Bill Chappell

Bill Chappell is a writer and producer who currently works on The Two Way, NPR's flagship news portal. In the past, he has edited and coordinated digital features for Morning Edition and Fresh Air, in addition to editing the rundown of All Things Considered. He frequently contributes to other NPR blogs, such as All Tech Considered and The Salt.

Chappell's work at NPR has ranged from being the site's first full-time homepage editor to being the lead writer and editor on the London 2012 Olympics blog, The Torch. His assignments have included being the lead web producer for NPR's trip to Asia's Grand Trunk Road, as well as establishing the Peabody Award-winning StoryCorps on

In 2009, Chappell was a key editorial member of the small team that redesigned NPR's web site. One year later, the site won its first Peabody Award, along with the National Press Foundation's Excellence in Online Journalism award.

At NPR, Chappell has trained both digital and radio staff to use digital tools to tell compelling stories, in addition to "evangelizing" — promoting more collaboration between legacy and digital departments.

Prior to joining NPR in late 2003, Chappell worked on the Assignment Desk at CNN International, handling coverage in areas from the Middle East, Asia, Africa, Europe, and Latin America, and coordinating CNN's pool coverage out of Qatar during the Iraq war.

Chappell's work for CNN also included producing Web stories and editing digital video for, and editing and producing stories for's features division.

Before joining CNN, Chappell wrote about movies, restaurants and music for alternative weeklies, in addition to his first job: editing the police blotter.

A holder of bachelor's degrees in English and History from the University of Georgia, he attended graduate school for English Literature at the University of South Carolina.

In most cases, when an employer pays a signing bonus to attract new workers, that payment is understood to be essentially unrecoverable. But the Pentagon has a different understanding — and it's ordering the California National Guard to claw back thousands of dollars paid to soldiers who reenlisted to fight in Iraq and Afghanistan.

Astronauts used the International Space Station's robotic arm to grapple the Cygnus cargo spacecraft early Sunday morning, starting the process of bringing more than 5,100 pounds of supplies and research equipment aboard. The cargo's experiments include one thing astronauts normally avoid: fire.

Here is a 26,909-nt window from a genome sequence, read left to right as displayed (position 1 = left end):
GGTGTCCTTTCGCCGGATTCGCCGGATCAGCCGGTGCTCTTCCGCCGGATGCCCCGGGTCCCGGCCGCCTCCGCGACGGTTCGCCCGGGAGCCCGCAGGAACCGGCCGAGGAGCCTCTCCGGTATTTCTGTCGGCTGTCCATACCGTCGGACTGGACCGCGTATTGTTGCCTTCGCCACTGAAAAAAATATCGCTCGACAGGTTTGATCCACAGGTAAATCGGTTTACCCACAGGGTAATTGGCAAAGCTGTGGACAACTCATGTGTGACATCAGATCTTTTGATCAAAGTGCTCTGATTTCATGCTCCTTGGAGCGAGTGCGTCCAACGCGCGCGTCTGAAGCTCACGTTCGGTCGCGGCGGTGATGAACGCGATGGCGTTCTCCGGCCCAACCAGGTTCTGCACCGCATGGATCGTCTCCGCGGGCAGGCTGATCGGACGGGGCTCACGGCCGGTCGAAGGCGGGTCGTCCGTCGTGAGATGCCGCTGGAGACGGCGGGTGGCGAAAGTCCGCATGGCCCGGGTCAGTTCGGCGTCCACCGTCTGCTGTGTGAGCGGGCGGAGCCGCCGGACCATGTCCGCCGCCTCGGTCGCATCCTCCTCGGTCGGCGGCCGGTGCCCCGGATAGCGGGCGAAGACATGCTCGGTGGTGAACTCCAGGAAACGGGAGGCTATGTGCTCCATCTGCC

"The new experiments include studies on fire in space, the effect of lighting on sleep and daily rhythms, collection of health-related data, and a new way to measure neutrons," NASA says.

AT&T has agreed to terms with Time Warner to buy the media giant for more than $80 billion. The news comes a day after accounts emerged that the two corporations were close to a merger deal.

A source with knowledge of the matter tells NPR's David Folkenflik that both corporations' boards are meeting to approve the deal.

Details of the deal could emerge Saturday evening, when AT&T is expected to announce the final agreement.

More than 40 years after she became the first woman to climb the world's highest mountain, Junko Tabei has died at age 77, according to Japanese media. Tabei was just 4'9", but she was a giant in mountaineering, as the first woman to conquer the "Seven Summits" — the tallest peak on each continent.

Tabei "was diagnosed with cancer 4 years ago but continued her mountaineering activities while undergoing treatment," Japanese broadcaster NHK reports, adding that she died Thursday in a hospital in Kawagoe City.

The death toll is rising at the site of a train derailment in Cameroon, with President Paul Biya saying the crash of the crowded car Friday killed more than 70 people and wounded 600 more. The train was packed with people because rains had washed out a frequently used road Thursday.

"My heartfelt condolences to the bereaved families of the #CAMRAIL train derailment in #Eseka," Biya wrote on his Facebook page Saturday.